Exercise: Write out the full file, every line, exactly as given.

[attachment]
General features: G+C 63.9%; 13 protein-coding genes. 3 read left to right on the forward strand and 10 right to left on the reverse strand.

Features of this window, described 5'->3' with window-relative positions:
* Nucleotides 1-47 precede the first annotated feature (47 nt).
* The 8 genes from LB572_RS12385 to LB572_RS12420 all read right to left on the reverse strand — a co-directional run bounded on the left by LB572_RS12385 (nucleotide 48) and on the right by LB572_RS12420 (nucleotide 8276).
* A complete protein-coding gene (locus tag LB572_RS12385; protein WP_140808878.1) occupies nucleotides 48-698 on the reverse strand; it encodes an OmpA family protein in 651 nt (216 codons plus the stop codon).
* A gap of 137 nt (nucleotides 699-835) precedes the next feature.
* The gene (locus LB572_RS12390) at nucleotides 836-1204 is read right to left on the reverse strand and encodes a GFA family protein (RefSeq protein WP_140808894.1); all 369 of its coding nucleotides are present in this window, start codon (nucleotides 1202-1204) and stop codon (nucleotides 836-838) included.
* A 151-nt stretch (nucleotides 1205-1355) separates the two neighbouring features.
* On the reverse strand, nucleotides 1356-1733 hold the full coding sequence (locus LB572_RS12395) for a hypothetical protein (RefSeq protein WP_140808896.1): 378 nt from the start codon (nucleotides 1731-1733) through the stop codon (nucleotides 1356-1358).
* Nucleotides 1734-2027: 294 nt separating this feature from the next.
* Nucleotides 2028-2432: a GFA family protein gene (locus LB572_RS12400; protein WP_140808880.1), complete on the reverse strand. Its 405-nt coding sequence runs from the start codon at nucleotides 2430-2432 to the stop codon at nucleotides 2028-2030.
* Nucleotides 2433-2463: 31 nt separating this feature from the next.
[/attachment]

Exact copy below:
General features: G+C 63.9%; 13 protein-coding genes. 3 read left to right on the forward strand and 10 right to left on the reverse strand.

Features of this window, described 5'->3' with window-relative positions:
* Nucleotides 1-47 precede the first annotated feature (47 nt).
* The 8 genes from LB572_RS12385 to LB572_RS12420 all read right to left on the reverse strand — a co-directional run bounded on the left by LB572_RS12385 (nucleotide 48) and on the right by LB572_RS12420 (nucleotide 8276).
* A complete protein-coding gene (locus tag LB572_RS12385; protein WP_140808878.1) occupies nucleotides 48-698 on the reverse strand; it encodes an OmpA family protein in 651 nt (216 codons plus the stop codon).
* A gap of 137 nt (nucleotides 699-835) precedes the next feature.
* The gene (locus LB572_RS12390) at nucleotides 836-1204 is read right to left on the reverse strand and encodes a GFA family protein (RefSeq protein WP_140808894.1); all 369 of its coding nucleotides are present in this window, start codon (nucleotides 1202-1204) and stop codon (nucleotides 836-838) included.
* A 151-nt stretch (nucleotides 1205-1355) separates the two neighbouring features.
* On the reverse strand, nucleotides 1356-1733 hold the full coding sequence (locus LB572_RS12395) for a hypothetical protein (RefSeq protein WP_140808896.1): 378 nt from the start codon (nucleotides 1731-1733) through the stop codon (nucleotides 1356-1358).
* Nucleotides 1734-2027: 294 nt separating this feature from the next.
* Nucleotides 2028-2432: a GFA family protein gene (locus LB572_RS12400; protein WP_140808880.1), complete on the reverse strand. Its 405-nt coding sequence runs from the start codon at nucleotides 2430-2432 to the stop codon at nucleotides 2028-2030.
* Nucleotides 2433-2463: 31 nt separating this feature from the next.